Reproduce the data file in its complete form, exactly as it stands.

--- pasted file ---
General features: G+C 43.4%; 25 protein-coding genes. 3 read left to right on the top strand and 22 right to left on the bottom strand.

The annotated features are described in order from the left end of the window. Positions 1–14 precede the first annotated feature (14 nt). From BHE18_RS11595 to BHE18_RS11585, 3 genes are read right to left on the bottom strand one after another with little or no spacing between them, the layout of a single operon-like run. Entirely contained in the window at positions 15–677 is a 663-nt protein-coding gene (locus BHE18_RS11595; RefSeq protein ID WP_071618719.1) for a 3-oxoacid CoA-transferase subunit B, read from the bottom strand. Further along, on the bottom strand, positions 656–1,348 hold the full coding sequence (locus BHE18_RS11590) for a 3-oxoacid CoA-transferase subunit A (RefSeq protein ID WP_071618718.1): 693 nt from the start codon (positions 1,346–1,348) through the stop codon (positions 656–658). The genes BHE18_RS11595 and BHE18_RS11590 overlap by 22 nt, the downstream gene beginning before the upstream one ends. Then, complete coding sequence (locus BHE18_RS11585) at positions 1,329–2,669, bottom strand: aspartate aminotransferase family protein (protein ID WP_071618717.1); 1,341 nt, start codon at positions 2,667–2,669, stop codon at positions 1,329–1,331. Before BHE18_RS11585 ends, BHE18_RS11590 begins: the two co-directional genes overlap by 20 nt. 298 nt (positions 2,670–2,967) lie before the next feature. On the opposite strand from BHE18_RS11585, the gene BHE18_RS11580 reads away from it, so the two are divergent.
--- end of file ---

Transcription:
General features: G+C 43.4%; 25 protein-coding genes. 3 read left to right on the top strand and 22 right to left on the bottom strand.

The annotated features are described in order from the left end of the window. Positions 1–14 precede the first annotated feature (14 nt). From BHE18_RS11595 to BHE18_RS11585, 3 genes are read right to left on the bottom strand one after another with little or no spacing between them, the layout of a single operon-like run. Entirely contained in the window at positions 15–677 is a 663-nt protein-coding gene (locus BHE18_RS11595; RefSeq protein ID WP_071618719.1) for a 3-oxoacid CoA-transferase subunit B, read from the bottom strand. Further along, on the bottom strand, positions 656–1,348 hold the full coding sequence (locus BHE18_RS11590) for a 3-oxoacid CoA-transferase subunit A (RefSeq protein ID WP_071618718.1): 693 nt from the start codon (positions 1,346–1,348) through the stop codon (positions 656–658). The genes BHE18_RS11595 and BHE18_RS11590 overlap by 22 nt, the downstream gene beginning before the upstream one ends. Then, complete coding sequence (locus BHE18_RS11585) at positions 1,329–2,669, bottom strand: aspartate aminotransferase family protein (protein ID WP_071618717.1); 1,341 nt, start codon at positions 2,667–2,669, stop codon at positions 1,329–1,331. Before BHE18_RS11585 ends, BHE18_RS11590 begins: the two co-directional genes overlap by 20 nt. 298 nt (positions 2,670–2,967) lie before the next feature. On the opposite strand from BHE18_RS11585, the gene BHE18_RS11580 reads away from it, so the two are divergent.